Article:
Smoking policies vary across SDBOR institutions. South Dakota School of Mines and Technology prohibits all forms of smoking, including vaping, across their campus, while Black Hills State permits tobacco use in parking lots. Dakota State takes a stricter approach, prohibiting all use across campus, with a possibility of directing perpetrators to leave campus. USD prohibits use campus wide, but lacks a clear enforcement policy, stating it is “the shared responsibility of everyone at The University of South Dakota.”

According to SA President Ally Helms, the smoke-free policy resolution failed in the past mostly due to questioning how it could be enforced, especially with the lack of enforcement of the 25-foot rule.

Wermedal and Sen. Nick Lorang shared their perspectives on the smoking ban as preparation for students entering professional, often smoke-free, workplaces.

“For two years I have opposed this policy. Last year I opposed it because of points people brought forward in restricting personal rights,” Lorang said. “However, aside from health concerns, inconvenience and potential restriction of rights, I am looking at this as an issue of professional preparation, and what is appropriate in a professional and educational environment.”

Katherine Meyer, an animal science major who did not attend the meeting, also addressed professionalism.

“It’s definitely something that’s not viewed highly in a professional workforce,” Meyer said. 

Conversely, John pointed out that campus is more than a workplace for many students.

“This isn’t just a professional environment for some people; this is their home,” John said.

A smoking ban has been a reoccurring issue in Senate for about half a decade. It finally passed this year because senators felt they have a policy to stand behind.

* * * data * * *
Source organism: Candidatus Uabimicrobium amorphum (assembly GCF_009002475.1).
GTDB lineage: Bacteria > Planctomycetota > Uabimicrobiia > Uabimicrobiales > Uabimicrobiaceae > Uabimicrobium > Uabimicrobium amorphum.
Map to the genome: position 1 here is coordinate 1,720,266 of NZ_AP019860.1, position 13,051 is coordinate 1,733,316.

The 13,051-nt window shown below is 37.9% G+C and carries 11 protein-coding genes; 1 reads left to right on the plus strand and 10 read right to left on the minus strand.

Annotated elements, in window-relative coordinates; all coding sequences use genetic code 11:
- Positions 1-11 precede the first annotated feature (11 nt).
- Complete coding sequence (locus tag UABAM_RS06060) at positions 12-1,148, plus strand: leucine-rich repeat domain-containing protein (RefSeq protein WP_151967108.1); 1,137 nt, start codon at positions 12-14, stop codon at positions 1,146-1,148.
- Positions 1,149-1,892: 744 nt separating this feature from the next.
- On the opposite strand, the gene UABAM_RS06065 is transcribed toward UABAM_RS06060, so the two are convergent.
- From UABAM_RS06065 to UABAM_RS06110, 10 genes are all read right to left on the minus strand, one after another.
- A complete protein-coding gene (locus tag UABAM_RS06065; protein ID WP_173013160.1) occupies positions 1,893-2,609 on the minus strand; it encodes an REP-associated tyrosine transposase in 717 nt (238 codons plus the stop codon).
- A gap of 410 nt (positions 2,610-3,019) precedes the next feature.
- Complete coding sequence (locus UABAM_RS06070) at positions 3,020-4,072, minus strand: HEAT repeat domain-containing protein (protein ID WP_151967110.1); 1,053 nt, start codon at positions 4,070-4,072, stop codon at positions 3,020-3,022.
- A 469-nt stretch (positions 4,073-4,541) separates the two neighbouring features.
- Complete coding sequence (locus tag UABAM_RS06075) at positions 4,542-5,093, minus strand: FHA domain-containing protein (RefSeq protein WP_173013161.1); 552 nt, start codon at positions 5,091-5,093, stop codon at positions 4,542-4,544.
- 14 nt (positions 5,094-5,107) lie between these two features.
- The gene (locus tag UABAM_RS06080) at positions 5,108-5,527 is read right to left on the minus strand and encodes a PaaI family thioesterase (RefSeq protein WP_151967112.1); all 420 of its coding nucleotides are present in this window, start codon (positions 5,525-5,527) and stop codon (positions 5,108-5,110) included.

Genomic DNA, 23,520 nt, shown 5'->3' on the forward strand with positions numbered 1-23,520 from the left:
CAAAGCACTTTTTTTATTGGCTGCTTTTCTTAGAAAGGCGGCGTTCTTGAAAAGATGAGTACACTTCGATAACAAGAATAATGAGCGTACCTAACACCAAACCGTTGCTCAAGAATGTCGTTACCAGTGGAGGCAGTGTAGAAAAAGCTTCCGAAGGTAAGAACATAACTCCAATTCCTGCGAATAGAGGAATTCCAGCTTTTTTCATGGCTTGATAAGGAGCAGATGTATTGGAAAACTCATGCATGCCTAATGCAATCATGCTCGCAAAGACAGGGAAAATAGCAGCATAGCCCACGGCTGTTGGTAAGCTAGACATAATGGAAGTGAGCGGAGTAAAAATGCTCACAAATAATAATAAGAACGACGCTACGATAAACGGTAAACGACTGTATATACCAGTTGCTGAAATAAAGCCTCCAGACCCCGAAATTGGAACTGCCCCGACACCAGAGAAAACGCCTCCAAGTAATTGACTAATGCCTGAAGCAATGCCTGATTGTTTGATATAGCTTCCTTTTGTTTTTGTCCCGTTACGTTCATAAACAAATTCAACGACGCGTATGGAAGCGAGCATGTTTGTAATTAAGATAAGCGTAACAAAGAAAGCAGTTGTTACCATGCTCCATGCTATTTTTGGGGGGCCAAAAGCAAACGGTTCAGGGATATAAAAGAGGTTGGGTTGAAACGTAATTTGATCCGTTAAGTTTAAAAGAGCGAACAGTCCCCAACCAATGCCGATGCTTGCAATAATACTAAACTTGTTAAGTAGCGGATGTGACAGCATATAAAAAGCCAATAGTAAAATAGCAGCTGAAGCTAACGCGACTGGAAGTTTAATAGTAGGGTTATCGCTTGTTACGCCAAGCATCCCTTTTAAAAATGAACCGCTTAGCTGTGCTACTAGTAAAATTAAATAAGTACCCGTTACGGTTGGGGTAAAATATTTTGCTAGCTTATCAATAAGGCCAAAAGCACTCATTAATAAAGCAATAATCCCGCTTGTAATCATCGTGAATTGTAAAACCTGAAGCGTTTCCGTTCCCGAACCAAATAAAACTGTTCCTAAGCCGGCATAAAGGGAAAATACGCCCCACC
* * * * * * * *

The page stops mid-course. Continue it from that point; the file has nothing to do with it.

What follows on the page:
“This year is different. We always talk about how we have no policies to help push this forward, but now we do. [The tobacco coalition] is ready to move this forward and stand behind it. Now, it’s our turn to help … make this campus healthier,” McLean said at the beginning of the meeting.

Dana Kurtz, a student representative for HEROH at the meeting highlighted their mission in relation to the smoking ban.

“A lot of discussion tonight dealt with secondhand smoke, and we are really pushing for overall health for everybody, whether they are a tobacco user or not,” Kurtz said.

Sam Vanorman, a human biology major, who was not present at the meeting, said he is “all for it,” saying a smoking ban considers the overall health of all students. 

HEROH representative, Mackenzie Schutz, said, “I think it’s great this meeting brought to light the tobacco cessation services the Wellness Center offers.”

Helms, who has spearheaded this resolution from the beginning, was pleased with the debate and looks forward to next week.

“I’m excited to see what the tobacco coalition can do. We have crafted a group of individuals to work toward making sure this is successful.

As of now, only a campus smoking ban has passed and SA will discuss a tobacco ban, as well as an E-Cigarette ban, in next week’s meeting. 

Helms said those still interested in this topic should come at 7 p.m. next Monday to the Lewis and Clark room to voice their concerns on these resolutions.